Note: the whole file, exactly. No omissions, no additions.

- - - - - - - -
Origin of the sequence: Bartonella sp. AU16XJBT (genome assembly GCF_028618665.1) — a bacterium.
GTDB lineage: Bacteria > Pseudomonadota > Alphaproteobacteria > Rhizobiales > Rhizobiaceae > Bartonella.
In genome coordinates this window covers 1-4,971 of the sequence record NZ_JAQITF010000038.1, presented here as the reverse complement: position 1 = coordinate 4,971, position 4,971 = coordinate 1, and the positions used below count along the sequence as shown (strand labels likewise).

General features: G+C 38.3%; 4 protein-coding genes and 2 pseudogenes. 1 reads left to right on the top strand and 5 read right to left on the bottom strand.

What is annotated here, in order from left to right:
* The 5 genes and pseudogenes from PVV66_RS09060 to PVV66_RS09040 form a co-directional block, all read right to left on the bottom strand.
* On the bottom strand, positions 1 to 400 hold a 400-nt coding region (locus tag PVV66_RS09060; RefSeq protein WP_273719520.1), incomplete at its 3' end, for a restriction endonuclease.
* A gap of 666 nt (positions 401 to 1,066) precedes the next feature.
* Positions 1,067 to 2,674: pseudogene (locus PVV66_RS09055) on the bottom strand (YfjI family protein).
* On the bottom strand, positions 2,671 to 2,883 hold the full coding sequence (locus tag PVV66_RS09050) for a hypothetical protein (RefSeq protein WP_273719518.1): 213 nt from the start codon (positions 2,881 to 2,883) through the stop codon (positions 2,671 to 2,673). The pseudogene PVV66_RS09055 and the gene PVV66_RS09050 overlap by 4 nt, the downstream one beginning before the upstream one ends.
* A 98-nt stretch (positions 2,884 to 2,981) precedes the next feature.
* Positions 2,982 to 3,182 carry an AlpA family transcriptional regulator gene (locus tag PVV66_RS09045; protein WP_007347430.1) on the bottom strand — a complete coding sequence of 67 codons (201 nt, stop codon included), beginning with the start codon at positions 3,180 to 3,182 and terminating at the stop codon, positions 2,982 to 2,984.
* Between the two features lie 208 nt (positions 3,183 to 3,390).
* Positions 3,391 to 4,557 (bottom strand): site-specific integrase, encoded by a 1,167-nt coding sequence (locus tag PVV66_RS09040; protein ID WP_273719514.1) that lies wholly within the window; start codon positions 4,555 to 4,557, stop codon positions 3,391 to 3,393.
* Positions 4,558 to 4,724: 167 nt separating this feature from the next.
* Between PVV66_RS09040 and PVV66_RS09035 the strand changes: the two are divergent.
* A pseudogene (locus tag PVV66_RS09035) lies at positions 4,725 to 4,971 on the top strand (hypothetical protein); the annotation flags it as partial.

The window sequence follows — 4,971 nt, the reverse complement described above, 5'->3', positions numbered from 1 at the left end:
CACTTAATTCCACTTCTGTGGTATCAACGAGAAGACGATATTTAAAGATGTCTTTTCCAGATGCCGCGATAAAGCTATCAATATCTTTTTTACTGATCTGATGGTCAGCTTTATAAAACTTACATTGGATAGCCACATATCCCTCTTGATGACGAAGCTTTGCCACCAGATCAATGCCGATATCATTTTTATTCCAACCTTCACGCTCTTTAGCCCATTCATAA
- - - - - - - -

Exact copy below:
Origin of the sequence: Bartonella sp. AU16XJBT (genome assembly GCF_028618665.1) — a bacterium.
GTDB lineage: Bacteria > Pseudomonadota > Alphaproteobacteria > Rhizobiales > Rhizobiaceae > Bartonella.
In genome coordinates this window covers 1-4,971 of the sequence record NZ_JAQITF010000038.1, presented here as the reverse complement: position 1 = coordinate 4,971, position 4,971 = coordinate 1, and the positions used below count along the sequence as shown (strand labels likewise).

General features: G+C 38.3%; 4 protein-coding genes and 2 pseudogenes. 1 reads left to right on the top strand and 5 read right to left on the bottom strand.

What is annotated here, in order from left to right:
* The 5 genes and pseudogenes from PVV66_RS09060 to PVV66_RS09040 form a co-directional block, all read right to left on the bottom strand.
* On the bottom strand, positions 1 to 400 hold a 400-nt coding region (locus tag PVV66_RS09060; RefSeq protein WP_273719520.1), incomplete at its 3' end, for a restriction endonuclease.
* A gap of 666 nt (positions 401 to 1,066) precedes the next feature.
* Positions 1,067 to 2,674: pseudogene (locus PVV66_RS09055) on the bottom strand (YfjI family protein).
* On the bottom strand, positions 2,671 to 2,883 hold the full coding sequence (locus tag PVV66_RS09050) for a hypothetical protein (RefSeq protein WP_273719518.1): 213 nt from the start codon (positions 2,881 to 2,883) through the stop codon (positions 2,671 to 2,673). The pseudogene PVV66_RS09055 and the gene PVV66_RS09050 overlap by 4 nt, the downstream one beginning before the upstream one ends.
* A 98-nt stretch (positions 2,884 to 2,981) precedes the next feature.
* Positions 2,982 to 3,182 carry an AlpA family transcriptional regulator gene (locus tag PVV66_RS09045; protein WP_007347430.1) on the bottom strand — a complete coding sequence of 67 codons (201 nt, stop codon included), beginning with the start codon at positions 3,180 to 3,182 and terminating at the stop codon, positions 2,982 to 2,984.
* Between the two features lie 208 nt (positions 3,183 to 3,390).
* Positions 3,391 to 4,557 (bottom strand): site-specific integrase, encoded by a 1,167-nt coding sequence (locus tag PVV66_RS09040; protein ID WP_273719514.1) that lies wholly within the window; start codon positions 4,555 to 4,557, stop codon positions 3,391 to 3,393.
* Positions 4,558 to 4,724: 167 nt separating this feature from the next.
* Between PVV66_RS09040 and PVV66_RS09035 the strand changes: the two are divergent.
* A pseudogene (locus tag PVV66_RS09035) lies at positions 4,725 to 4,971 on the top strand (hypothetical protein); the annotation flags it as partial.

The window sequence follows — 4,971 nt, the reverse complement described above, 5'->3', positions numbered from 1 at the left end:
CACTTAATTCCACTTCTGTGGTATCAACGAGAAGACGATATTTAAAGATGTCTTTTCCAGATGCCGCGATAAAGCTATCAATATCTTTTTTACTGATCTGATGGTCAGCTTTATAAAACTTACATTGGATAGCCACATATCCCTCTTGATGACGAAGCTTTGCCACCAGATCAATGCCGATATCATTTTTATTCCAACCTTCACGCTCTTTAGCCCATTCATAA